Polygenic traits are controlled by a number of genes, each of which adds in increments to the total phenotype. These are called complex traits because multiple genes are involved. Polygenic traits also are called complex traits because environmental factors are involved.

Genetic Testing

When trying to lower the frequency of a particular mutation, Bell says, the key is to remember there are many good genes to keep, so you don’t want to immediately eradicate all carriers from the gene pool. Genetic tests present an opportunity to focus on producing quality, genetically normal dogs by replacing carriers with normal testing offspring.

There are two types of genetic tests: linkage tests and gene-specific tests or DNA diagnostic tests. Linkage tests, in which a linked marker signifies a genetic marker and a disease gene that are close together on one chromosome, are expected to become more common as the canine genome map evolves. "If linkage tests are not appropriately interpreted, the potential exists for incorrectly assessing the relative risk of carrier status," Bell says.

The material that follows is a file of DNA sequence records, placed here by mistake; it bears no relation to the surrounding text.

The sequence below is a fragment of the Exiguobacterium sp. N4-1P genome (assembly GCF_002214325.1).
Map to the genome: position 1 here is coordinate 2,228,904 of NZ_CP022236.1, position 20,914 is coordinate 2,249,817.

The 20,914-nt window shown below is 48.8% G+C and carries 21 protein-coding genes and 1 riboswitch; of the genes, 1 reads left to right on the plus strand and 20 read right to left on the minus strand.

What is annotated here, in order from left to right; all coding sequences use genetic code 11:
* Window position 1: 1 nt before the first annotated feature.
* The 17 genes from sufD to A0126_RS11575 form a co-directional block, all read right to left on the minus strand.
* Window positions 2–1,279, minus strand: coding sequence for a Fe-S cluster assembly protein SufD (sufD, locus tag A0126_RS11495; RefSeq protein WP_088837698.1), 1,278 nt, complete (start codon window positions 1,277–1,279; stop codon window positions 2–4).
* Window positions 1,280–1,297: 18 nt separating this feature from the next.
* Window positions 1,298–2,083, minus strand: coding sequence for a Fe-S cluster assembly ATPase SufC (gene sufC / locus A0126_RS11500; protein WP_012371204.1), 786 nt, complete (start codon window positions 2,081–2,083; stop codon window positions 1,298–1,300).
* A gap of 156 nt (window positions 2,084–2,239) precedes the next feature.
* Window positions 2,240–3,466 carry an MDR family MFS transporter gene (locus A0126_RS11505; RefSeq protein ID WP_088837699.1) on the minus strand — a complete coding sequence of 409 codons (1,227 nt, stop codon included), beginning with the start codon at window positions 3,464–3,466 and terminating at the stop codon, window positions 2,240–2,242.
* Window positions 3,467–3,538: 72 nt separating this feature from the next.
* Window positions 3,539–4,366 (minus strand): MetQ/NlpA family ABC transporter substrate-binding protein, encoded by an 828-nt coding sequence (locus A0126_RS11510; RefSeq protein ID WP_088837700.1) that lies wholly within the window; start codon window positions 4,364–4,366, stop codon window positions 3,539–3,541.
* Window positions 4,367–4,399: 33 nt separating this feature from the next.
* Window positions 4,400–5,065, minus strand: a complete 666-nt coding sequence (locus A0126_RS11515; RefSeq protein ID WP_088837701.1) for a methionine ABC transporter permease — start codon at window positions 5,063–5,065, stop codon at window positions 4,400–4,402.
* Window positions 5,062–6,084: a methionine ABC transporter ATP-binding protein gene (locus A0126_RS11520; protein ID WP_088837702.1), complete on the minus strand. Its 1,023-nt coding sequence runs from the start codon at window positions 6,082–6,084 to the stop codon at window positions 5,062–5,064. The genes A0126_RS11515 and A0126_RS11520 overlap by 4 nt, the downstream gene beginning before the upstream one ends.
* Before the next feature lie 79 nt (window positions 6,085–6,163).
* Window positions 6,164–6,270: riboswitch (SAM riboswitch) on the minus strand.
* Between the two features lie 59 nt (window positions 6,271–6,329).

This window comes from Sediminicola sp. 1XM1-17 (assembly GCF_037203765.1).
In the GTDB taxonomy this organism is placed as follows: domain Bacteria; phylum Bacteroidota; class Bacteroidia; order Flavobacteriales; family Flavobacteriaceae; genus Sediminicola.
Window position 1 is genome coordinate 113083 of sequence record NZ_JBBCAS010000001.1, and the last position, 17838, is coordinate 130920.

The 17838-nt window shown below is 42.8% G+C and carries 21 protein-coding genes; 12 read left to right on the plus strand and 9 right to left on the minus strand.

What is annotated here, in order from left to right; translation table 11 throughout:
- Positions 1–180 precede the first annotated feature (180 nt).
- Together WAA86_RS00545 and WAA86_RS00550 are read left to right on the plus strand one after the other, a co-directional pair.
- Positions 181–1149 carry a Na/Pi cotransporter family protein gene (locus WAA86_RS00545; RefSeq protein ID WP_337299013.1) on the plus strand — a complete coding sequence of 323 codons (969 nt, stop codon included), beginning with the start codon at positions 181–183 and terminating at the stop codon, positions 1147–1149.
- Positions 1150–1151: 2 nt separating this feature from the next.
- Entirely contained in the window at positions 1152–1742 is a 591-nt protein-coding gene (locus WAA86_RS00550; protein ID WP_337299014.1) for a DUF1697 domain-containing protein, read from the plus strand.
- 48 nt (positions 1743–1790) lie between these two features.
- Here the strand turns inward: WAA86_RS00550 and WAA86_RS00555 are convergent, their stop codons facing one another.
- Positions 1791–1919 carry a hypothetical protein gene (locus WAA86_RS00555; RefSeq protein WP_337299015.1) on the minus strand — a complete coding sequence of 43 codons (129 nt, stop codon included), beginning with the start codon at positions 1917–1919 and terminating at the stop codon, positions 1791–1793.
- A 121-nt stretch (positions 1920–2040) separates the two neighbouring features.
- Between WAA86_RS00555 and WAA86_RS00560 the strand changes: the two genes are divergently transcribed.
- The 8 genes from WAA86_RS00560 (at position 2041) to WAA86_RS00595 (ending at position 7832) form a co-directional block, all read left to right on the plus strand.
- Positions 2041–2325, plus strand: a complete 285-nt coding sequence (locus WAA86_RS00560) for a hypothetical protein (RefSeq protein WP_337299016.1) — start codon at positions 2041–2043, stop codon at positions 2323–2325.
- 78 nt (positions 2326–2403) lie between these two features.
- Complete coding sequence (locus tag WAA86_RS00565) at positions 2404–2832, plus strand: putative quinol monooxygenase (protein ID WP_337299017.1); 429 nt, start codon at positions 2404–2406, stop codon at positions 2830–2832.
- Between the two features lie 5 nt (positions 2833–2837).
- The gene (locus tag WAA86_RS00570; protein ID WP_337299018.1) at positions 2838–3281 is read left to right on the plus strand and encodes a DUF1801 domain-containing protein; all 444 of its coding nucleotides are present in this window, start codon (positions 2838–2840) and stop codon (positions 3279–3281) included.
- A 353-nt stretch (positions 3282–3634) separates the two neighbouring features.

Problems with linkage-based tests sometimes happen during crossover of the dog’s and bitch’s chromosomes during reproduction. This trading of chromosomal DNA is why entire chromosomes are not passed from one generation to another and why there is genetic diversity. If a crossover occurs between the genetic marker and defective gene, recombination occurs, meaning the marker might suggest there is a defective gene although the defective gene may no longer be present.

Another error occurs when a linkage test for a genetic marker recognizes a false allele that is not linked to the disease gene. Two genes at the same position on matched chromosomes are called alleles. In this instance, some dogs that look affected on the test may be carriers, while others may be homozygous normal. There is no way to differentiate the true linked marker from the false allele.

Though there are fewer gene-specific or DNA diagnostic tests, they are 100 percent accurate, matching the defective gene to the exact mutation site on the chromosome. DNA tests can be taken from blood, saliva or hair samples.